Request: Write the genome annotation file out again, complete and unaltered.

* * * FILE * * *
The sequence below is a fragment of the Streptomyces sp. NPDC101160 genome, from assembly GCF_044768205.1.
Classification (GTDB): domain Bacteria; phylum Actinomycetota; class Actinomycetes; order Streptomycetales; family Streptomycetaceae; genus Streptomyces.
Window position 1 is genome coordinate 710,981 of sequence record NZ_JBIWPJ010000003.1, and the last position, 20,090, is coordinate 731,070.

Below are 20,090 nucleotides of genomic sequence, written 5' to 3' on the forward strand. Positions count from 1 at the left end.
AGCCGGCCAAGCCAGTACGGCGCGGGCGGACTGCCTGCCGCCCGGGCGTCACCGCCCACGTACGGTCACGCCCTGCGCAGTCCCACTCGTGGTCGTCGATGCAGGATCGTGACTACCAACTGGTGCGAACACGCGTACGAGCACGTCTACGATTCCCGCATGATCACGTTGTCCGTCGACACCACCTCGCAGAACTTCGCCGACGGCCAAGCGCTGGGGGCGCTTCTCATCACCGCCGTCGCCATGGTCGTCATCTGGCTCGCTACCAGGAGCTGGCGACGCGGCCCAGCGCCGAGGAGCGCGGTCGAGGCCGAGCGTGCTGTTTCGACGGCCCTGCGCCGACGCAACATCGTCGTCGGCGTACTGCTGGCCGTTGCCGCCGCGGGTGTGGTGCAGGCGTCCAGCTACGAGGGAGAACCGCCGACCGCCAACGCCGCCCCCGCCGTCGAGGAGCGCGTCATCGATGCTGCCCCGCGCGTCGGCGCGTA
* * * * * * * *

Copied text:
The sequence below is a fragment of the Streptomyces sp. NPDC101160 genome, from assembly GCF_044768205.1.
Classification (GTDB): domain Bacteria; phylum Actinomycetota; class Actinomycetes; order Streptomycetales; family Streptomycetaceae; genus Streptomyces.
Window position 1 is genome coordinate 710,981 of sequence record NZ_JBIWPJ010000003.1, and the last position, 20,090, is coordinate 731,070.

Below are 20,090 nucleotides of genomic sequence, written 5' to 3' on the forward strand. Positions count from 1 at the left end.
AGCCGGCCAAGCCAGTACGGCGCGGGCGGACTGCCTGCCGCCCGGGCGTCACCGCCCACGTACGGTCACGCCCTGCGCAGTCCCACTCGTGGTCGTCGATGCAGGATCGTGACTACCAACTGGTGCGAACACGCGTACGAGCACGTCTACGATTCCCGCATGATCACGTTGTCCGTCGACACCACCTCGCAGAACTTCGCCGACGGCCAAGCGCTGGGGGCGCTTCTCATCACCGCCGTCGCCATGGTCGTCATCTGGCTCGCTACCAGGAGCTGGCGACGCGGCCCAGCGCCGAGGAGCGCGGTCGAGGCCGAGCGTGCTGTTTCGACGGCCCTGCGCCGACGCAACATCGTCGTCGGCGTACTGCTGGCCGTTGCCGCCGCGGGTGTGGTGCAGGCGTCCAGCTACGAGGGAGAACCGCCGACCGCCAACGCCGCCCCCGCCGTCGAGGAGCGCGTCATCGATGCTGCCCCGCGCGTCGGCGCGTA